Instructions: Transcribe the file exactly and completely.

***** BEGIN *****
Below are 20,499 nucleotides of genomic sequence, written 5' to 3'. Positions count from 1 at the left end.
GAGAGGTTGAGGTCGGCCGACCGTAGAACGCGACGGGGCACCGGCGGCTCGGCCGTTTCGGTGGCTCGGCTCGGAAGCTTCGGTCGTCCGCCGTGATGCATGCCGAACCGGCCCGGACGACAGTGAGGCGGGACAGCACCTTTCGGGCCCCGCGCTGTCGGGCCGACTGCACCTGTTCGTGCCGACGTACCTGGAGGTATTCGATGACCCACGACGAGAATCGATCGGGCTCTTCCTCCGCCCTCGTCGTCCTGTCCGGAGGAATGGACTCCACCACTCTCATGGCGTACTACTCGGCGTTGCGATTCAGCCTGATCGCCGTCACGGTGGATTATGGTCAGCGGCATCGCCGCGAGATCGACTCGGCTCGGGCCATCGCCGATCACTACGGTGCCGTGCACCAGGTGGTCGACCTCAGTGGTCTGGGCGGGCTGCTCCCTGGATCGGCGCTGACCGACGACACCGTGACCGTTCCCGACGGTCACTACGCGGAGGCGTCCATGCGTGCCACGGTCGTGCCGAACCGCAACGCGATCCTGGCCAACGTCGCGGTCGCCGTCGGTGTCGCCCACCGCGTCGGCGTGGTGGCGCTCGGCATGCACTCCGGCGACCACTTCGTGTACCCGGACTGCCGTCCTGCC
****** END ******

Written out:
Below are 20,499 nucleotides of genomic sequence, written 5' to 3'. Positions count from 1 at the left end.
GAGAGGTTGAGGTCGGCCGACCGTAGAACGCGACGGGGCACCGGCGGCTCGGCCGTTTCGGTGGCTCGGCTCGGAAGCTTCGGTCGTCCGCCGTGATGCATGCCGAACCGGCCCGGACGACAGTGAGGCGGGACAGCACCTTTCGGGCCCCGCGCTGTCGGGCCGACTGCACCTGTTCGTGCCGACGTACCTGGAGGTATTCGATGACCCACGACGAGAATCGATCGGGCTCTTCCTCCGCCCTCGTCGTCCTGTCCGGAGGAATGGACTCCACCACTCTCATGGCGTACTACTCGGCGTTGCGATTCAGCCTGATCGCCGTCACGGTGGATTATGGTCAGCGGCATCGCCGCGAGATCGACTCGGCTCGGGCCATCGCCGATCACTACGGTGCCGTGCACCAGGTGGTCGACCTCAGTGGTCTGGGCGGGCTGCTCCCTGGATCGGCGCTGACCGACGACACCGTGACCGTTCCCGACGGTCACTACGCGGAGGCGTCCATGCGTGCCACGGTCGTGCCGAACCGCAACGCGATCCTGGCCAACGTCGCGGTCGCCGTCGGTGTCGCCCACCGCGTCGGCGTGGTGGCGCTCGGCATGCACTCCGGCGACCACTTCGTGTACCCGGACTGCCGTCCTGCC